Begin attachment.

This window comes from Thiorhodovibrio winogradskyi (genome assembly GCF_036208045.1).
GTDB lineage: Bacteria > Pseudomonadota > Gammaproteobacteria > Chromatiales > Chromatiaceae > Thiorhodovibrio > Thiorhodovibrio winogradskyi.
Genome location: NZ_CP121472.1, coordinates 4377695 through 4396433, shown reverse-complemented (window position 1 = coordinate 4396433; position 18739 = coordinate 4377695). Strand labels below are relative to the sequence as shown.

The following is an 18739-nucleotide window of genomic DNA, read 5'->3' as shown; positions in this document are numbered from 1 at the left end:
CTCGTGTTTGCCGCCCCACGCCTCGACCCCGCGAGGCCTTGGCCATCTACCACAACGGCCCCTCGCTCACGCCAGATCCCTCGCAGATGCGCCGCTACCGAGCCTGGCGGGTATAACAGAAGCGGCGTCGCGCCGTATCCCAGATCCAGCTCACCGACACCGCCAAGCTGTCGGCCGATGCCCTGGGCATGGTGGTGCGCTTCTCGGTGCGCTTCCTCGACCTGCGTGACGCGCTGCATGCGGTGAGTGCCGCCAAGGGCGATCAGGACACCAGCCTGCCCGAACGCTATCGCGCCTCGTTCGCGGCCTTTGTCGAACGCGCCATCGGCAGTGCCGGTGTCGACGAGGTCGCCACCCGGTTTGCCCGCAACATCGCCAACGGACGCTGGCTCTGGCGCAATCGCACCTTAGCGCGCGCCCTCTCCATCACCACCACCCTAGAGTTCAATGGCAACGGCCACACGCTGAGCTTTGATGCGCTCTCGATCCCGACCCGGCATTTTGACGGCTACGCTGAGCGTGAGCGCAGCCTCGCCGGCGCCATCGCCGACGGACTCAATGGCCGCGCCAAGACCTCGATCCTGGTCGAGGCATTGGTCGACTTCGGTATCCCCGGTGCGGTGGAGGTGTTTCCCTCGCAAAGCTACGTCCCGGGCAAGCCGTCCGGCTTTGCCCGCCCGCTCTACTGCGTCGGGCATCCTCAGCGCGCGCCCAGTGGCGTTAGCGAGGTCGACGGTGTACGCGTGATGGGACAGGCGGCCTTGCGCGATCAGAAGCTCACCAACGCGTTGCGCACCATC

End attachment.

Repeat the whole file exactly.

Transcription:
This window comes from Thiorhodovibrio winogradskyi (genome assembly GCF_036208045.1).
GTDB lineage: Bacteria > Pseudomonadota > Gammaproteobacteria > Chromatiales > Chromatiaceae > Thiorhodovibrio > Thiorhodovibrio winogradskyi.
Genome location: NZ_CP121472.1, coordinates 4377695 through 4396433, shown reverse-complemented (window position 1 = coordinate 4396433; position 18739 = coordinate 4377695). Strand labels below are relative to the sequence as shown.

The following is an 18739-nucleotide window of genomic DNA, read 5'->3' as shown; positions in this document are numbered from 1 at the left end:
CTCGTGTTTGCCGCCCCACGCCTCGACCCCGCGAGGCCTTGGCCATCTACCACAACGGCCCCTCGCTCACGCCAGATCCCTCGCAGATGCGCCGCTACCGAGCCTGGCGGGTATAACAGAAGCGGCGTCGCGCCGTATCCCAGATCCAGCTCACCGACACCGCCAAGCTGTCGGCCGATGCCCTGGGCATGGTGGTGCGCTTCTCGGTGCGCTTCCTCGACCTGCGTGACGCGCTGCATGCGGTGAGTGCCGCCAAGGGCGATCAGGACACCAGCCTGCCCGAACGCTATCGCGCCTCGTTCGCGGCCTTTGTCGAACGCGCCATCGGCAGTGCCGGTGTCGACGAGGTCGCCACCCGGTTTGCCCGCAACATCGCCAACGGACGCTGGCTCTGGCGCAATCGCACCTTAGCGCGCGCCCTCTCCATCACCACCACCCTAGAGTTCAATGGCAACGGCCACACGCTGAGCTTTGATGCGCTCTCGATCCCGACCCGGCATTTTGACGGCTACGCTGAGCGTGAGCGCAGCCTCGCCGGCGCCATCGCCGACGGACTCAATGGCCGCGCCAAGACCTCGATCCTGGTCGAGGCATTGGTCGACTTCGGTATCCCCGGTGCGGTGGAGGTGTTTCCCTCGCAAAGCTACGTCCCGGGCAAGCCGTCCGGCTTTGCCCGCCCGCTCTACTGCGTCGGGCATCCTCAGCGCGCGCCCAGTGGCGTTAGCGAGGTCGACGGTGTACGCGTGATGGGACAGGCGGCCTTGCGCGATCAGAAGCTCACCAACGCGTTGCGCACCATC